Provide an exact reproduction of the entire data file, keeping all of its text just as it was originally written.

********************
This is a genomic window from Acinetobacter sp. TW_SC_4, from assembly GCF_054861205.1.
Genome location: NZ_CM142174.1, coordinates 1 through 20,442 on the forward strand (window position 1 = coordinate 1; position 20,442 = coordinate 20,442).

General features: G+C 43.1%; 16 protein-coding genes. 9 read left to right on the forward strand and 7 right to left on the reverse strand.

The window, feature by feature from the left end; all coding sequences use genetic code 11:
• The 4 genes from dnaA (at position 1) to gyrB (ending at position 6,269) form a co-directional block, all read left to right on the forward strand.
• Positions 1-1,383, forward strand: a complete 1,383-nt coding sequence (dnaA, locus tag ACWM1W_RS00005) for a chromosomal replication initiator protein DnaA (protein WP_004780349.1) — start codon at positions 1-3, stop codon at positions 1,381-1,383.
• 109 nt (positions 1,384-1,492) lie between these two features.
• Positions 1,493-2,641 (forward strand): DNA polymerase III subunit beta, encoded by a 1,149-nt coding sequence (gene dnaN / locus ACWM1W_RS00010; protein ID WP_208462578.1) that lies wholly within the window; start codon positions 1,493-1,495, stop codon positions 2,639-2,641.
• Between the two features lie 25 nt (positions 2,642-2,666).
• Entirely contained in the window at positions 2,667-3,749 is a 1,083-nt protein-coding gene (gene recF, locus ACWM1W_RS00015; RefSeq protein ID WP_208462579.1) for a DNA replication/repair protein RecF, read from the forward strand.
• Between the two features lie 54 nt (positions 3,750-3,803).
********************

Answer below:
This is a genomic window from Acinetobacter sp. TW_SC_4, from assembly GCF_054861205.1.
Genome location: NZ_CM142174.1, coordinates 1 through 20,442 on the forward strand (window position 1 = coordinate 1; position 20,442 = coordinate 20,442).

General features: G+C 43.1%; 16 protein-coding genes. 9 read left to right on the forward strand and 7 right to left on the reverse strand.

The window, feature by feature from the left end; all coding sequences use genetic code 11:
• The 4 genes from dnaA (at position 1) to gyrB (ending at position 6,269) form a co-directional block, all read left to right on the forward strand.
• Positions 1-1,383, forward strand: a complete 1,383-nt coding sequence (dnaA, locus tag ACWM1W_RS00005) for a chromosomal replication initiator protein DnaA (protein WP_004780349.1) — start codon at positions 1-3, stop codon at positions 1,381-1,383.
• 109 nt (positions 1,384-1,492) lie between these two features.
• Positions 1,493-2,641 (forward strand): DNA polymerase III subunit beta, encoded by a 1,149-nt coding sequence (gene dnaN / locus ACWM1W_RS00010; protein ID WP_208462578.1) that lies wholly within the window; start codon positions 1,493-1,495, stop codon positions 2,639-2,641.
• Between the two features lie 25 nt (positions 2,642-2,666).
• Entirely contained in the window at positions 2,667-3,749 is a 1,083-nt protein-coding gene (gene recF, locus ACWM1W_RS00015; RefSeq protein ID WP_208462579.1) for a DNA replication/repair protein RecF, read from the forward strand.
• Between the two features lie 54 nt (positions 3,750-3,803).